Ahh! Finally, a valid criticism! 3 Cheers, perhaps this thread will get back on track!
This was already mentioned many posts ago, and you even responded to it. Furthermore, it has everything to do with the battery size.
     
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Mar 24, 2012, 04:10 PM
 
Why haven't OLED displays evolve beyond Android 4" phones. They surely have the power issue under control.
     
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Mar 24, 2012, 07:23 PM
 
Update on the Apple TV user interface:

The new UI shouldn’t come as a surprise to anyone. There is a clear effort at Apple to make everything match the look and feel of their popular iOS products – starting with Lion and increasing momentum with Mountain Lion.

To be clear – he didn’t like the original grid. This was before the iPhone was popular and before the iPad even existed.

Given that the iPad is far more successful than the AppleTV, migrating the AppleTV to look more like the iPad was probably a very smart move – even if some of the users of the old UI don’t prefer the new one.
     
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Mar 24, 2012, 07:30 PM
 
Originally Posted by freudling View Post
3 grams heavier iPhone 4S compared to iPhone 4? Obviously can live with it. It's a very small increase in weight. The iPad 3 is 51 grams heavier than the iPad 2, and .6 mm thicker. Proportionately, that's 16x more of an increase in weight compared to the increase in weight of the iPhone 4S vs. the iPhone 4. Thickness wise, that's also an increase by an order of 6.4%.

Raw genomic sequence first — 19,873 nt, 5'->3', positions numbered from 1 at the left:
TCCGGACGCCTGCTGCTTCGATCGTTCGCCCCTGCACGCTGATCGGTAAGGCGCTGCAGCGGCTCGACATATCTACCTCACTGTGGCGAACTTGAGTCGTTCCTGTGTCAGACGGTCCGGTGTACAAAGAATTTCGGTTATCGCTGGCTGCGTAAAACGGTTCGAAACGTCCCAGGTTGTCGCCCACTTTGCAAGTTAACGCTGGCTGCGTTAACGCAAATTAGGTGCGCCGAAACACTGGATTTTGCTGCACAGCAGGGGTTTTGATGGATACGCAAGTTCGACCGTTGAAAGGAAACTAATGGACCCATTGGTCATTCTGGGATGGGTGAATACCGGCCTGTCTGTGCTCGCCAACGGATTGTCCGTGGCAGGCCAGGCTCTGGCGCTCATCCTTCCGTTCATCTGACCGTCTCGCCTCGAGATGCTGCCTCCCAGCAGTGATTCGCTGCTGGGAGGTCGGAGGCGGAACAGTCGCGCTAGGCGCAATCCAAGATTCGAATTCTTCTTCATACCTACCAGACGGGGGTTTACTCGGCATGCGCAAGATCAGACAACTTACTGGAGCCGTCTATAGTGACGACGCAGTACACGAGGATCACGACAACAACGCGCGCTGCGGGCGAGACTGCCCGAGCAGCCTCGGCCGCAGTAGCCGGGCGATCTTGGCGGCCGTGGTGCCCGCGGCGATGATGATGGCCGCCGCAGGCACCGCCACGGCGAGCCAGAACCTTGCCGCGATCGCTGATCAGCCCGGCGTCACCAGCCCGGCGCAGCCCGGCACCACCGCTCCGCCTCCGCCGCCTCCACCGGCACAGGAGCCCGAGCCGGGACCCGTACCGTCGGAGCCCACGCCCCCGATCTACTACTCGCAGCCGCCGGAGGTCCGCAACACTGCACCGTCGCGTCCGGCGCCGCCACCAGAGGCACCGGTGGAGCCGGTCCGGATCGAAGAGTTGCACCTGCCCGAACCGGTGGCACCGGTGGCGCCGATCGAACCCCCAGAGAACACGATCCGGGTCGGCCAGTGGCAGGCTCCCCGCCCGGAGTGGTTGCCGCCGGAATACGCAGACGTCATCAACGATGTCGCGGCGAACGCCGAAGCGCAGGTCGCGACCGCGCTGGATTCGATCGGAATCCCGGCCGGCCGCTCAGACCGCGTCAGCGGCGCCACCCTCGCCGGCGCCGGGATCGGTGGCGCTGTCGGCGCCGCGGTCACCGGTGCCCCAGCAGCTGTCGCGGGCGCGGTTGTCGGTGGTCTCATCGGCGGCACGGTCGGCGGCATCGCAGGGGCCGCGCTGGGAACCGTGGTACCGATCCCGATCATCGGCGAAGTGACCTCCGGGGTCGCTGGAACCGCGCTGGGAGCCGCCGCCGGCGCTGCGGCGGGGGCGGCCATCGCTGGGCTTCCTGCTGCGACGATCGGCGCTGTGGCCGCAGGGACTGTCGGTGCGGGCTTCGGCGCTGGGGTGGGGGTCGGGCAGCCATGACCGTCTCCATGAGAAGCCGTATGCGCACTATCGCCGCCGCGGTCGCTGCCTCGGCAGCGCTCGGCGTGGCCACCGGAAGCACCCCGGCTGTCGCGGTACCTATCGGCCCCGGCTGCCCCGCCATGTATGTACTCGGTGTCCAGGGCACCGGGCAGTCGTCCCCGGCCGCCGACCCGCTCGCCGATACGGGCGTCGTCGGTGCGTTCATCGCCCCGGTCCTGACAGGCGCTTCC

The iPhone weight increase wasn't an issue because it wasn't too heavy to begin with.

The iPad is. You can't comfortably hold it in one hand for a typical use duration. Adding any weight does nothing to alleviate this.
     
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Mar 24, 2012, 08:47 PM
 
Originally Posted by mduell View Post
The iPhone weight increase wasn't an issue because it wasn't too heavy to begin with.

The iPad is. You can't comfortably hold it in one hand for a typical use duration. Adding any weight does nothing to alleviate this.
Imagine you being in charge of the engineering team. Hey guys, let's add another 1.5 lbs. of material and have 25 hours of battery life. It won't matter to the user because it was too heavy to begin with! Weight doesn't matter at all! We shouldn't try to make it lighter, our users don't care. I really understand physics! Trust me!
     
freudling
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Mar 24, 2012, 08:50 PM
 
Originally Posted by Eug View Post
Update on the Apple TV user interface:

The new UI shouldn’t come as a surprise to anyone. There is a clear effort at Apple to make everything match the look and feel of their popular iOS products – starting with Lion and increasing momentum with Mountain Lion.